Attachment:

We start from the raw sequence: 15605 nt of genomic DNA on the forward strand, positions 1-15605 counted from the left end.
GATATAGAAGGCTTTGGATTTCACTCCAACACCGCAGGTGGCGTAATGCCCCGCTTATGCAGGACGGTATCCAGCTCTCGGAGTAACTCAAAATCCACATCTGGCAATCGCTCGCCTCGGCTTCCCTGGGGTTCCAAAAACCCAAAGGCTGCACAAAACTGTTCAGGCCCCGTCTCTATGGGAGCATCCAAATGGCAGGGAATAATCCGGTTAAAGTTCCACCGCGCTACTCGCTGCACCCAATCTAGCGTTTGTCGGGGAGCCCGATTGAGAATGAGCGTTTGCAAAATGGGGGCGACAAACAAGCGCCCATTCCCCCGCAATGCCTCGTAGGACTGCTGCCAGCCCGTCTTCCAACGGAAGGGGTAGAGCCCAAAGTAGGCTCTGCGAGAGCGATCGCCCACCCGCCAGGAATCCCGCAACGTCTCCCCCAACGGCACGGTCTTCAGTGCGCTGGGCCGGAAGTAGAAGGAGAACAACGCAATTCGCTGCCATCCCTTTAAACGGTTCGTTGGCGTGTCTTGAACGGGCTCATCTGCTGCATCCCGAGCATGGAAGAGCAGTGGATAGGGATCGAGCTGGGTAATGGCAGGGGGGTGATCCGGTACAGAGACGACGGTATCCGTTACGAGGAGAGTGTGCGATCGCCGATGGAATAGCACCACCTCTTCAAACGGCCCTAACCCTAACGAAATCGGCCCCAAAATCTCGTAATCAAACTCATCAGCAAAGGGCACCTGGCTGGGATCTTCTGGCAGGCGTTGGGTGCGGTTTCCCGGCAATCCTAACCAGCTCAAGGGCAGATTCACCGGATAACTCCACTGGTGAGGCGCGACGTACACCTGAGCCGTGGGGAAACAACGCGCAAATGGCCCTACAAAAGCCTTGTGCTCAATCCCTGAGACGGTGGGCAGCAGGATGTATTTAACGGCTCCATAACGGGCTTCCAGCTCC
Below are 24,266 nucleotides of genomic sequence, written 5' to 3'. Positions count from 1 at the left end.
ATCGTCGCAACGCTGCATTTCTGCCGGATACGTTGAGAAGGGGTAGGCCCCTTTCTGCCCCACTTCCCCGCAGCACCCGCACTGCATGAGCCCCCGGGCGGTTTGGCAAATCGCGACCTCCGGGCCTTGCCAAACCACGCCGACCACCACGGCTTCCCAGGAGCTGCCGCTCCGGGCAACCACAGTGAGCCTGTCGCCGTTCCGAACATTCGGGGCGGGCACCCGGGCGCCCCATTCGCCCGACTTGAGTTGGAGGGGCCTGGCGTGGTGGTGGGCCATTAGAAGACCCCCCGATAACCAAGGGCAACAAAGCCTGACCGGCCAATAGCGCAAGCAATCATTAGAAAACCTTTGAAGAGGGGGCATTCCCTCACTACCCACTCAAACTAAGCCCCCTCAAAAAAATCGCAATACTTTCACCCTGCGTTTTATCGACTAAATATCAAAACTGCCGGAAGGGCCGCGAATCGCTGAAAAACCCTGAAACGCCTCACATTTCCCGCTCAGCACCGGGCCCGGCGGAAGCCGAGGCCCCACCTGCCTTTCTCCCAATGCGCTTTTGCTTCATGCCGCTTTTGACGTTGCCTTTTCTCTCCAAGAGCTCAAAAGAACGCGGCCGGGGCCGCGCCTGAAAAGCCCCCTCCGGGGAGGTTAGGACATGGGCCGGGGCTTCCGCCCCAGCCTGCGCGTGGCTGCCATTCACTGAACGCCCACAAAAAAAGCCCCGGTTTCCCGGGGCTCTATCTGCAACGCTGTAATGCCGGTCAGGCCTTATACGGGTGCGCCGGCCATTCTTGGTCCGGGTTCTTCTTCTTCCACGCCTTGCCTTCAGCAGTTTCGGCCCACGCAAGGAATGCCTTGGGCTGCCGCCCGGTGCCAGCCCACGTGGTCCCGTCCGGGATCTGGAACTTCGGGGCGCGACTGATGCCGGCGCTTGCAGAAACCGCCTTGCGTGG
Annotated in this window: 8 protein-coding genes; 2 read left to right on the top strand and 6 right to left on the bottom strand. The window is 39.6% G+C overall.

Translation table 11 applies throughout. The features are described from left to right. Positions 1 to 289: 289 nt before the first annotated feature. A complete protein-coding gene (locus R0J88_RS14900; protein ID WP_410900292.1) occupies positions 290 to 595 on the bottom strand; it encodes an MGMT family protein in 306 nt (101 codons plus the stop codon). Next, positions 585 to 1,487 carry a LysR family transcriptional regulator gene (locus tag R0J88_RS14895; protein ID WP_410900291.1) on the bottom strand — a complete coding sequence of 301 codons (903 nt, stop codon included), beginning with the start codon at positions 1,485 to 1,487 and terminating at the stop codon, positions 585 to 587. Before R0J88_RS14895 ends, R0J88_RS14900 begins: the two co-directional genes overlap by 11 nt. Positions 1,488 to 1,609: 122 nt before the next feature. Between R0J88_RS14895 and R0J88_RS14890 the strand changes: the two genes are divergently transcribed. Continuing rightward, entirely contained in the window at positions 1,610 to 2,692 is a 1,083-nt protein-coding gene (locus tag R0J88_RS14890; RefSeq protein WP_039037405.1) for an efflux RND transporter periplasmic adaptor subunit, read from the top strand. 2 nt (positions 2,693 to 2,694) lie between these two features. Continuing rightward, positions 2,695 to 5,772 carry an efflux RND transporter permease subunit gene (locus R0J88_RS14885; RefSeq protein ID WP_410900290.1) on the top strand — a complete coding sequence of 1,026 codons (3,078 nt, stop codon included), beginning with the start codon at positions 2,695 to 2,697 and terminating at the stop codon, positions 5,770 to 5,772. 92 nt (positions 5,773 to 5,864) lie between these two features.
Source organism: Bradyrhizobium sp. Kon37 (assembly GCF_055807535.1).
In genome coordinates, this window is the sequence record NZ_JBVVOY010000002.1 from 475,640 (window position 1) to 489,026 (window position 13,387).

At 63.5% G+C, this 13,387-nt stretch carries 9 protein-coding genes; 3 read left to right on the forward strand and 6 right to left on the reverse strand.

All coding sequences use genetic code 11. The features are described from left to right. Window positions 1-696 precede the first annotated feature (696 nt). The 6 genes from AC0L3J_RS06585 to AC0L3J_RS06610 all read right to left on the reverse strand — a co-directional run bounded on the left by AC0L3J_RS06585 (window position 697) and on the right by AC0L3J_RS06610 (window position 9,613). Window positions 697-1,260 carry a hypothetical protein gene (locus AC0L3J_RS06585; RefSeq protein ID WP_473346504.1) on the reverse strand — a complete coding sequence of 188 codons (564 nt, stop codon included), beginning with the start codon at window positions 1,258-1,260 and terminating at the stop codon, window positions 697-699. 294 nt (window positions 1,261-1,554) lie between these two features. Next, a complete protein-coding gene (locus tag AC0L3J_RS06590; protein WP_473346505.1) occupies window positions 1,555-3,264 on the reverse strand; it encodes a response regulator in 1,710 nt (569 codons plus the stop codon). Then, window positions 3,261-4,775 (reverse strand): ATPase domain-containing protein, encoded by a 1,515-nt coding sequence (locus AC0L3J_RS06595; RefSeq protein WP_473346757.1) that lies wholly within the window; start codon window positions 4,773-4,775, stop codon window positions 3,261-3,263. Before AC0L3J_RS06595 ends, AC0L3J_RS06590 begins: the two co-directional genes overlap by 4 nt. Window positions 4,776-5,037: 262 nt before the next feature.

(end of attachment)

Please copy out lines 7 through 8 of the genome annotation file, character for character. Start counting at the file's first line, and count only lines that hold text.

Source organism: Bradyrhizobium sp. Kon37 (assembly GCF_055807535.1).
In genome coordinates, this window is the sequence record NZ_JBVVOY010000002.1 from 475,640 (window position 1) to 489,026 (window position 13,387).